Warner Bros. has released it’s film slate for the next 6 years. This list spans 10 films, many of which feature heroes that have yet to get the big Hollywood treatment that has been afforded to DC’s more well-known heroes (aka Superman or Batman, because let’s face it, outside of them, the DC movie universe has been lacking in spotlighting any other characters, many of which are far more interesting.) Take a look at the list below:
- Batman V Superman: Dawn of Justice – March 25th, 2016
- Suicide Squad – August 5th, 2016
- Wonder Woman – June 23rd, 2017
- Justice League – November 17th, 2017
- The Flash – March 23rd, 2018
- Aquaman – July 27th, 2018
- Shazam – April 5th, 2019
- Justice League 2 – June 14th, 2019
- Cyborg – April 3rd, 2020
- Green Lantern – June 19th, 2020
Aside from being mildly wary of Batman V. Superman (I’m still bitter that DC isn’t tying the brilliant — and already well-established — Christopher Nolan Batman films to the new Justice League franchise), and mildly confused as to why DC isn’t taking advantage of the HUGE, buzzy successes of TV shows Arrow and The Flash and connecting the TV universe to the film universe, I’m pretty excited for Aquaman (guilty pleasure) and downright STOKED for Wonder Woman to finally have her own film!
It’s about time that a female heroine be afforded her own film. Marvel has done a decent job of highlighting Black Widow, specifically in The Avengers and Captain America: The Winter Soldier, but she still somehow feels a bit too 2-dimensional. I’m doubtful that DC can catch up to Marvel in terms of creating quality films that capture the hearts of comic book fans and non-comic book fans alike with its consistently stellar writing and rounded characters, but DC is doing something that Marvel has yet to do: spotlight a strong, powerful woman. Since various Wonder Woman projects have been in development hell for the part of the past two decades, it’s a bit of a shock to see that DC has (presumably) seemed to nail down something that works. Or at least, let’s hope it works.
There are many ways a Wonder Woman film can go wrong. It’s not as if female comic book films have been proven successes — or successful at all. The ill-fated, Halle Berry-led Catwoman and the Jennifer Garner-led Electra are proof that not just any female heroine can support a solo film. DC has to make sure Wonder Woman doesn’t come off as a, well, “bitch.” She can’t seem unapproachable. She can’t be over-sexualized to the point that all the media will do is focus on her looks over the story. Wonder Woman has to be every bit as likable as Steve Rogers (Captain America), as powerful and commanding as Thor, as independent and smart as Superman/Clark Kent, and as nuanced as Bruce Wayne/Batman. Forget about her comic book origins because in order for a female hero to be successful, she has to embody all of the characteristics of the best heroes. Any less would do female heroes in any comic book universe a supreme injustice. Unfortunately the world we live in requires its female heroes to be everything and nothing less. The Hunger Games film franchise accomplished just that with Katniss Everdeen; she’s smart, incredibly tough, likable, but also has an edge — and all without baring her cleavage. Until we break through that barrier that still divides the genders in action-based films, DC has to tread water when it comes to Wonder Woman. There’s a lot at stake with this much-anticipated film.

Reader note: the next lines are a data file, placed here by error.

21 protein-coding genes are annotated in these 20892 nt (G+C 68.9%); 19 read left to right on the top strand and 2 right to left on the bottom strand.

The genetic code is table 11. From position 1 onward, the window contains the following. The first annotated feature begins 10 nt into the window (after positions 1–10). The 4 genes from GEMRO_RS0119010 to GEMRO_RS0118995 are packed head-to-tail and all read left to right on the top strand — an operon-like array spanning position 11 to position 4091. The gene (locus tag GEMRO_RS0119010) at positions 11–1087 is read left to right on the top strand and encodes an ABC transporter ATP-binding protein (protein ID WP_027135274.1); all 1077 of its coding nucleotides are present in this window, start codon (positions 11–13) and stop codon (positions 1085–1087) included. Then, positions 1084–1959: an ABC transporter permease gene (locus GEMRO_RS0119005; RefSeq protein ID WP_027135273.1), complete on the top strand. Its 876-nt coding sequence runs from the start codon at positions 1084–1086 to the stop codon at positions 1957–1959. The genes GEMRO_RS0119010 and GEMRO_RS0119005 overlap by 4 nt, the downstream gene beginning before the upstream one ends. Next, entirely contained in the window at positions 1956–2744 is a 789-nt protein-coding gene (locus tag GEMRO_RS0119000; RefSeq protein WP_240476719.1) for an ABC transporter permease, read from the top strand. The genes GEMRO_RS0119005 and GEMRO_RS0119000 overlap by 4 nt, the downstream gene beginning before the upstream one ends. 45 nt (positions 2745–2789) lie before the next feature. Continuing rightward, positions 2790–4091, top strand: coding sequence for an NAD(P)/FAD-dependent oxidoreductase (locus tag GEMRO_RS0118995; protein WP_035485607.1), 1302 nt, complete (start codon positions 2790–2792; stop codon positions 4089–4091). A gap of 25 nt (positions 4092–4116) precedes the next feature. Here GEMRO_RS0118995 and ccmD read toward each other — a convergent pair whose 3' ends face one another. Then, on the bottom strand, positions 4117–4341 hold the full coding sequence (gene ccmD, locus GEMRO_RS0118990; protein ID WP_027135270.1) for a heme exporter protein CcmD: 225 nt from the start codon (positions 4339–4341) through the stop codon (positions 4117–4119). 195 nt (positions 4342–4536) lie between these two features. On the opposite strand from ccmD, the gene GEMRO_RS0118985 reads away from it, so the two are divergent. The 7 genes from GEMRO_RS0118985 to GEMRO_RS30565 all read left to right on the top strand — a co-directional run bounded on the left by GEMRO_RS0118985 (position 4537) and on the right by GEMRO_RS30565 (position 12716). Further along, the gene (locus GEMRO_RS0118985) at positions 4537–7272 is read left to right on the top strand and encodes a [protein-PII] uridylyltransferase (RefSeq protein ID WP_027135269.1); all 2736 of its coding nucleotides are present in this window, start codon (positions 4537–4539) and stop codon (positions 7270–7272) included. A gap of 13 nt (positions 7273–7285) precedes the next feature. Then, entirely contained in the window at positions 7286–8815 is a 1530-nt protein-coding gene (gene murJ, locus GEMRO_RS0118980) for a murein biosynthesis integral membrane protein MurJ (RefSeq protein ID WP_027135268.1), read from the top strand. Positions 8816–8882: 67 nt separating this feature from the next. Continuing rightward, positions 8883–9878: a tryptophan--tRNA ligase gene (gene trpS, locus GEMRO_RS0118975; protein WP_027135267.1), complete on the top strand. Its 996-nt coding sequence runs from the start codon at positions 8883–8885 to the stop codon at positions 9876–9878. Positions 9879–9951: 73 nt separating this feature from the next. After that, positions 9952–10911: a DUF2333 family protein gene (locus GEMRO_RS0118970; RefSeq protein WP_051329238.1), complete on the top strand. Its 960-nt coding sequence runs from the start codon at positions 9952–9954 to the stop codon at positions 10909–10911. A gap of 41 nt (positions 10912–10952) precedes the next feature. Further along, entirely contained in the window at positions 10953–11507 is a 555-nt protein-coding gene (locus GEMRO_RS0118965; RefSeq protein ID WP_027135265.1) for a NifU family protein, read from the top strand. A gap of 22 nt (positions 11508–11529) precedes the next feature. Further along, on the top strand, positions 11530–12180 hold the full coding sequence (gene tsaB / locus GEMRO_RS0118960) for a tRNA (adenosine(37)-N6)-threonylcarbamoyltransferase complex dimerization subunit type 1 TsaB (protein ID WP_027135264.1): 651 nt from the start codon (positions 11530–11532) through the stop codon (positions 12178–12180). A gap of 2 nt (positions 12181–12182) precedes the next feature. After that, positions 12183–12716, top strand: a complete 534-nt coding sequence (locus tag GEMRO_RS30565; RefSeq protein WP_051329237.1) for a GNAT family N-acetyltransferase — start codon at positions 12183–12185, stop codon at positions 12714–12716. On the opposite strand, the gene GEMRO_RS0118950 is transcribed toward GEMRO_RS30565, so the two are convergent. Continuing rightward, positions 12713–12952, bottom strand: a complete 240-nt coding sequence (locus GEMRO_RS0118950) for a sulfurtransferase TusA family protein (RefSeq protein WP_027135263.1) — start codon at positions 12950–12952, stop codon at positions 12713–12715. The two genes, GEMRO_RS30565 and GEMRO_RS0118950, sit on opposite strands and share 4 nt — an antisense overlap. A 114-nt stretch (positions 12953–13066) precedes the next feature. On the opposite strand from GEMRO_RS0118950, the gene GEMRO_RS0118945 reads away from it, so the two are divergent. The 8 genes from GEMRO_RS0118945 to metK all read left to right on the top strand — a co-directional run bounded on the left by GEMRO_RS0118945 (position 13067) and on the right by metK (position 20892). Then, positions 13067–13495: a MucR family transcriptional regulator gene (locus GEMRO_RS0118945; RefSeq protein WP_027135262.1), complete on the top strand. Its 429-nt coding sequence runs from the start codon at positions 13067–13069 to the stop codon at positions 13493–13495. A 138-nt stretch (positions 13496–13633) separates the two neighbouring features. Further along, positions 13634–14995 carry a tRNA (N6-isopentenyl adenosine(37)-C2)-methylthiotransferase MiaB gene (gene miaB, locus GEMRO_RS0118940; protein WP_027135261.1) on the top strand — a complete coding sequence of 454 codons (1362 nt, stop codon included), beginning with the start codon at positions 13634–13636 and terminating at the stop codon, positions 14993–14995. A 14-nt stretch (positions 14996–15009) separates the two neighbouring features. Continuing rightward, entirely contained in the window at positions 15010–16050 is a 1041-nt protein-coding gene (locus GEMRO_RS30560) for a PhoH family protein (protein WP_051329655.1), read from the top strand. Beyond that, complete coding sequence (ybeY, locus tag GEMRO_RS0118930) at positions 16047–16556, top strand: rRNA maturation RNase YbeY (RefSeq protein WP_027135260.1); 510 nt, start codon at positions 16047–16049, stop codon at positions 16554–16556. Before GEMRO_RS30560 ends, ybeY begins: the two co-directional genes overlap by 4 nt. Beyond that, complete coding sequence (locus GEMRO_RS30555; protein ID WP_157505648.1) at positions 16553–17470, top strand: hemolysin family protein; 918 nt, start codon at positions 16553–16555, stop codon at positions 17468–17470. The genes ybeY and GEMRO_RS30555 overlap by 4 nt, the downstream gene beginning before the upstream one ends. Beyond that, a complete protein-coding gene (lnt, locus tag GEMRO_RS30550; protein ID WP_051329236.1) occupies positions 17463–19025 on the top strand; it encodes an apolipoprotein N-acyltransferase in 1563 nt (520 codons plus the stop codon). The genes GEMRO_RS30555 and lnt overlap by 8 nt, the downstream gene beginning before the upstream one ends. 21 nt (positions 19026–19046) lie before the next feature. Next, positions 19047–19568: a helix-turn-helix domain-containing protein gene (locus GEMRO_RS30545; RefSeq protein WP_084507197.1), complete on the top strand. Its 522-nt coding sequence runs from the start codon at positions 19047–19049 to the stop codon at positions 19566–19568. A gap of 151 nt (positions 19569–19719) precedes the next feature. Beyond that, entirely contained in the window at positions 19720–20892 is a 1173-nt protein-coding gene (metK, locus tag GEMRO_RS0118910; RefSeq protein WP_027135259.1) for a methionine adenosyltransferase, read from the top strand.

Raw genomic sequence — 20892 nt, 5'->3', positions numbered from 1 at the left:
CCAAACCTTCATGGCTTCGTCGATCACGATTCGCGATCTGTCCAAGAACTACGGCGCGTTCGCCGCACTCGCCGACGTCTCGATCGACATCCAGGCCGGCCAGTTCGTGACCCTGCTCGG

Diane Nelson, president of DC Entertainment, said last year that:
“We have to get her right, we have to. She is such an icon for both genders and all ages and for people who love the original TV show and people who read the comics now. I think one of the biggest challenges at the company is getting that right on any size screen.
“The reasons why are probably pretty subjective: She doesn’t have the single, clear, compelling story that everyone knows and recognizes. There are lots of facets to ‘Wonder Woman,’ and I think the key is, how do you get the right facet for that right medium? What you do in TV has to be different than what you do in features. She has been, since I started, one of the top three priorities for DC and for Warner Bros. We are still trying right now, but she’s tricky.”
Wonder Woman has the potential to bridge the gender divide between comic book fans. I, for one, am looking forward to that. Let’s just hope they get her right. Ms. Nelson, as a powerful woman herself, has an obligation to get her right, for every young girl out there who dreams of being strong enough to save the world (or run it one day.)
Once that happens, maybe we can have a gay superhero hold his own film. I’m still holding out hope that the remake of Green Lantern will feature the gay Alan Scott, who came out in the comics in 2012.